Disclaimer: Joss Whedon owns everything worth owning. I have nothing, or very little anyway.

Sunnydale, California 1998

Too Late. Willow must have performed the curse. It worked. He was back. She stared into his eyes and saw the lover she thought she had lost forever. She stared and she cried, and she did all she could to block out the swirling luminescence of the air behind him, the portal to Hell that threatened to swallow them all. He was back, but it was too late.

She leaned in and pressed her lips to his trying to relive every moment, every touch. She kissed him like it was the first time, knowing full well that it would likely be the last. "I love you."

Tears were in his eyes now as well. "I love you."

"Close your eyes." She couldn't stand for him to watch, see her drive the blade through him and into the demonic statue at his back. It had to be done. He would understand. Everyone would understand. The sword cut into him and the swirling of the air stopped. There was light, there was pain, and then there was nothing. He was back, now he was gone.

New York City, New York – 18 months later

"Gibb?! Gibb! You are never gonna believe what happened at school!" Tessa Sullivan hurriedly entered the cramped apartment and searched for a place to set her backpack amongst the piles of books. The apartment, which she had called home for nearly the last six years, belonged to Anthony Gibb, librarian extraordinaire at PS-119 and guardian to the precocious 12-year-old now hopping over papers and open faced books to try and find him.

"Gibb?" She stopped at the end of the hall, the end of the little apartment, and stood confused. "Where are you?" She glanced around. The door to the bathroom was open; no one inside. The bedroom door was open as well, jammed up against the wall by a pile of schoolbooks and a basket of laundry, both of which were put there several days before in the hope that she would take them into the room and put them away. Gibb was not much of a housekeeper, nor was Tessa, so their home sweet home often looked more like a ransacked library. Her guardian had a passion for books, first edition novels from the 17th and 18th centuries, most vary rare, were his prized personal possessions and so remained safely tucked away in the corner bookcase. Other books, however, ones he had collected for his "work" lay in somewhat organized piles. Theories on dimensional shifts, time travel, wormholes, and portals, basically anything relying on physics and mathematics, sat along the far wall of the main room. Ghosts, spirits, poltergeist, and doppelgangers were to the right of the front door stacked nearly to the ceiling. Basic fundamental religious beliefs and phenomena were piled to the left of the door, and texts on various demons ran the length of the hallway. Only the kitchen was left relatively uncluttered so as to serve as a workspace. But today Gibb was not leaning over his copy of the Maleus Malefacarem, or any other book. He was not searching for borrowed texts in Tessa's room, nor was he hanging out in the bathroom. He wasn't taking a bit of tea out on the fire escape. And Tessa had already checked the library before leaving school, he wasn't there either.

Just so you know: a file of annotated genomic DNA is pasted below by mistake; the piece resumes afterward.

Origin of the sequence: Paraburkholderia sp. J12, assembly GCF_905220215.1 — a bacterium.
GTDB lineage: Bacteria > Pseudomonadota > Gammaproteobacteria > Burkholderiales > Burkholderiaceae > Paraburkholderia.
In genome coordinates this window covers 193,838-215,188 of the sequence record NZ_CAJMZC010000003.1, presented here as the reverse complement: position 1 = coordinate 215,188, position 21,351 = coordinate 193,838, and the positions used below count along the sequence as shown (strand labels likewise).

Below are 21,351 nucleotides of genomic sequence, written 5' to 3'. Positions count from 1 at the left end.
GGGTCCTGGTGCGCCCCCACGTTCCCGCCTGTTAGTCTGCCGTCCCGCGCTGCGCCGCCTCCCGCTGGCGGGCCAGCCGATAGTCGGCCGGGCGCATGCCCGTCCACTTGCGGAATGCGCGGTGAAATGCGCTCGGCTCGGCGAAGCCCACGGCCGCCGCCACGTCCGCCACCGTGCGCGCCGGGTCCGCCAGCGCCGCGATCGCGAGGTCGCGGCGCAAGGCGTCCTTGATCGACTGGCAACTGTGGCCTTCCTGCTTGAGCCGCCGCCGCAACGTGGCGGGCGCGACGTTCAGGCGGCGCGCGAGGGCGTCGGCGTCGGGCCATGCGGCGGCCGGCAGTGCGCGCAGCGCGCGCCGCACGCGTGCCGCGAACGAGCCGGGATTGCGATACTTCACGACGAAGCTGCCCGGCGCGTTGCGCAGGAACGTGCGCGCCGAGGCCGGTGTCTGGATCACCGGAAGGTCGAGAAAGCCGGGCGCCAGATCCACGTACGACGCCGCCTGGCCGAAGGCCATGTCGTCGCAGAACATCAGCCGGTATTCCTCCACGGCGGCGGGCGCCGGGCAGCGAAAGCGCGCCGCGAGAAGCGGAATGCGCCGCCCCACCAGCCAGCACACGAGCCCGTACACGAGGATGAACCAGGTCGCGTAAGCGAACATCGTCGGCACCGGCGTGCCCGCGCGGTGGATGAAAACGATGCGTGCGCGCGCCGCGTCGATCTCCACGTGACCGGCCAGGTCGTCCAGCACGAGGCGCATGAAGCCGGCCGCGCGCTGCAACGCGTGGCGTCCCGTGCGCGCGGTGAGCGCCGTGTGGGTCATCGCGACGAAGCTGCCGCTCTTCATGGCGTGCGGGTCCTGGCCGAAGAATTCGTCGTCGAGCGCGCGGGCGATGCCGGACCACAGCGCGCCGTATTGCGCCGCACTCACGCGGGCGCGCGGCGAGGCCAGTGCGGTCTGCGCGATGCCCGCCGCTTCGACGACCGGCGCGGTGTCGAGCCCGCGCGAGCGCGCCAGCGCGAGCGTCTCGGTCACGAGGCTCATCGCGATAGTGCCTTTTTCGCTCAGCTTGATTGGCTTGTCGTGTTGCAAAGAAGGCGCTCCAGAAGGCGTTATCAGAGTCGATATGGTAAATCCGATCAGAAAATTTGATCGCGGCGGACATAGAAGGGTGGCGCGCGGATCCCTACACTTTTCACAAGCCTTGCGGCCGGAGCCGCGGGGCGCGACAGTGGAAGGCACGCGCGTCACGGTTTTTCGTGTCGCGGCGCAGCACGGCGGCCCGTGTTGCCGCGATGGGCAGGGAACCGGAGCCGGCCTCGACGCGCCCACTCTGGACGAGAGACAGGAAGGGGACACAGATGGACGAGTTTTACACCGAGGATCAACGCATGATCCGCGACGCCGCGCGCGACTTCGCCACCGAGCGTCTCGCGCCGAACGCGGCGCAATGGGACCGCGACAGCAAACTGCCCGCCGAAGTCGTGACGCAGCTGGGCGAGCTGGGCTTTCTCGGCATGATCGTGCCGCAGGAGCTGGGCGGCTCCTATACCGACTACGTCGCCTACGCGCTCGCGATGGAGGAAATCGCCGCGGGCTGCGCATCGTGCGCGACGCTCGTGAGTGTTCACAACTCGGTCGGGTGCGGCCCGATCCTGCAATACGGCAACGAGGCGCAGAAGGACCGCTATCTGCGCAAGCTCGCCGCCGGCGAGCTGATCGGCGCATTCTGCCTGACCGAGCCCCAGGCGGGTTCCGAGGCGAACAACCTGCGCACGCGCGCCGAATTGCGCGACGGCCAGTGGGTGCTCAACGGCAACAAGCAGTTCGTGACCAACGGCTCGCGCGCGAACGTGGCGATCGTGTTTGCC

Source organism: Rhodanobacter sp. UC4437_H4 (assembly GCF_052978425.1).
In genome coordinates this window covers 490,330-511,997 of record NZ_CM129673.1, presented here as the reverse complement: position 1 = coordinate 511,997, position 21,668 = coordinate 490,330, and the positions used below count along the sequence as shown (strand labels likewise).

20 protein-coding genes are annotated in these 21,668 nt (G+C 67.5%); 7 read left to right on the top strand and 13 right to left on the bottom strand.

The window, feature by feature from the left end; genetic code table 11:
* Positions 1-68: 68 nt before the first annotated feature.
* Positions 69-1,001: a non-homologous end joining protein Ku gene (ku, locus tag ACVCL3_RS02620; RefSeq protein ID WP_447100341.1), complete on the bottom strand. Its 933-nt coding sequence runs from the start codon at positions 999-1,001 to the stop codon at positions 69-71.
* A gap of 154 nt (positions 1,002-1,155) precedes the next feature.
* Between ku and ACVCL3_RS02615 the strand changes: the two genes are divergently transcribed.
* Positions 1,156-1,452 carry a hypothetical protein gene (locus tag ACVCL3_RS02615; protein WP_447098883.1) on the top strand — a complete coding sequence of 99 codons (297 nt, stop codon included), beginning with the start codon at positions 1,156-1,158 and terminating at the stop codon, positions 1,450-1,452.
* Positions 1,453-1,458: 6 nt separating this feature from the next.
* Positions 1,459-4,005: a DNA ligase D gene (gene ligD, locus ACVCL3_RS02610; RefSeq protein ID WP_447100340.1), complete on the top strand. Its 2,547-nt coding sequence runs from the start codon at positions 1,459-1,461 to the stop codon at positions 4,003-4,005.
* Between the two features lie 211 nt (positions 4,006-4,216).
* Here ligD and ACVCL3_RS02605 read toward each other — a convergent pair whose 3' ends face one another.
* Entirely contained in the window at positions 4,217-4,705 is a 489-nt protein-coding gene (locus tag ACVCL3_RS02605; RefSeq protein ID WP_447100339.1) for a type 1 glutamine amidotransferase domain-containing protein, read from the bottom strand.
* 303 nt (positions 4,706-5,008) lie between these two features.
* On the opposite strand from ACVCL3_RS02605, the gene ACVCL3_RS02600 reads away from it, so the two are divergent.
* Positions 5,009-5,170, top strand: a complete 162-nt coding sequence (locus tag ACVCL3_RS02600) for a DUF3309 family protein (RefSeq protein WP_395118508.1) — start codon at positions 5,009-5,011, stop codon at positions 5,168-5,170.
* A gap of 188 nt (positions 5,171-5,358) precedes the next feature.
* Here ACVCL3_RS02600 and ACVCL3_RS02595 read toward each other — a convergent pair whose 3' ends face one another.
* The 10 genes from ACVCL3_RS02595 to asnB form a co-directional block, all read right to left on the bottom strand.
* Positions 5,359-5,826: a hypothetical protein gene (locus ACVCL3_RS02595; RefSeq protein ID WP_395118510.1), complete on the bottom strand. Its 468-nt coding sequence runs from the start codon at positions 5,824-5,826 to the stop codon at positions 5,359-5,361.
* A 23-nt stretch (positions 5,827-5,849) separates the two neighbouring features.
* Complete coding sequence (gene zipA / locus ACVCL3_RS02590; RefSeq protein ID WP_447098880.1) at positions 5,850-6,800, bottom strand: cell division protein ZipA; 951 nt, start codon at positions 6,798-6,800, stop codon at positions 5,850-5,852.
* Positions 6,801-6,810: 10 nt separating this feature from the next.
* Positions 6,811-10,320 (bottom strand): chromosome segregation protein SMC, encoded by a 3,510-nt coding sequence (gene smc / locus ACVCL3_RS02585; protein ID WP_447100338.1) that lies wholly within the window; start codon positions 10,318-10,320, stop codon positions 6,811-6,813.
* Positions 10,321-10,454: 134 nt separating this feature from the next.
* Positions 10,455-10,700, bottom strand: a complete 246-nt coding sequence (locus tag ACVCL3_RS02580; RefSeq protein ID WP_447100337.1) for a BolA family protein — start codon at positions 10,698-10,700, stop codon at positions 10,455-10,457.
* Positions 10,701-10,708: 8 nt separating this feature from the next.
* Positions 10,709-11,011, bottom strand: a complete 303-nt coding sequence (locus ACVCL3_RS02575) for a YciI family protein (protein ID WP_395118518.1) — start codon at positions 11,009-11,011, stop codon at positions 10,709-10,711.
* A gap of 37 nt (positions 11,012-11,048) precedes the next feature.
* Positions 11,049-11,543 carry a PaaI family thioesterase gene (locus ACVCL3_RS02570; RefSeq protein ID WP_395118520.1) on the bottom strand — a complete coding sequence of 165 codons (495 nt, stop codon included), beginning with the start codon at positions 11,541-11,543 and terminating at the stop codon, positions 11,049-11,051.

She walked over to her bed and sat on the edge contemplating her options. She couldn't call him because he doesn't believe in cell phones and therefore refuses to own one. She could head down the coffee shop at the corner and see if he's there, but being almost 5 o'clock in the dead of winter it was nearly dark already and Gibb didn't want her out after dark. She could call the school, but they probably hadn't seen him either. Too much thinking only left one option. She turned on the TV and just decided to wait.

London, England – the next day

"What is the rush, Geoffrey? It had better be important, I was preparing to leave on holiday."

The old wood floor creaked under the weight of the husky Englishman who rose from his desk to greet his old friend. "It is terribly important I'm afraid," he said and gestured for the other man to have a seat. "There has been a terrible tragedy."

"Again? Well, it hardly seems as though the council gets together anymore unless 'terrible tragedies' occur. And who is it this time?"

"A friend."

"So I had gathered. My God, it isn't Rupert is it? I know he has been coming up against quite a lot since Angelus' return."

Geoffrey paused, gazing at the floor. Without looking up he utters almost to himself, "It's your brother."

At that the man sunk into the crushed velvet couch, but his face betrayed nothing, no pain, no sadness, nothing. "What about the girl?"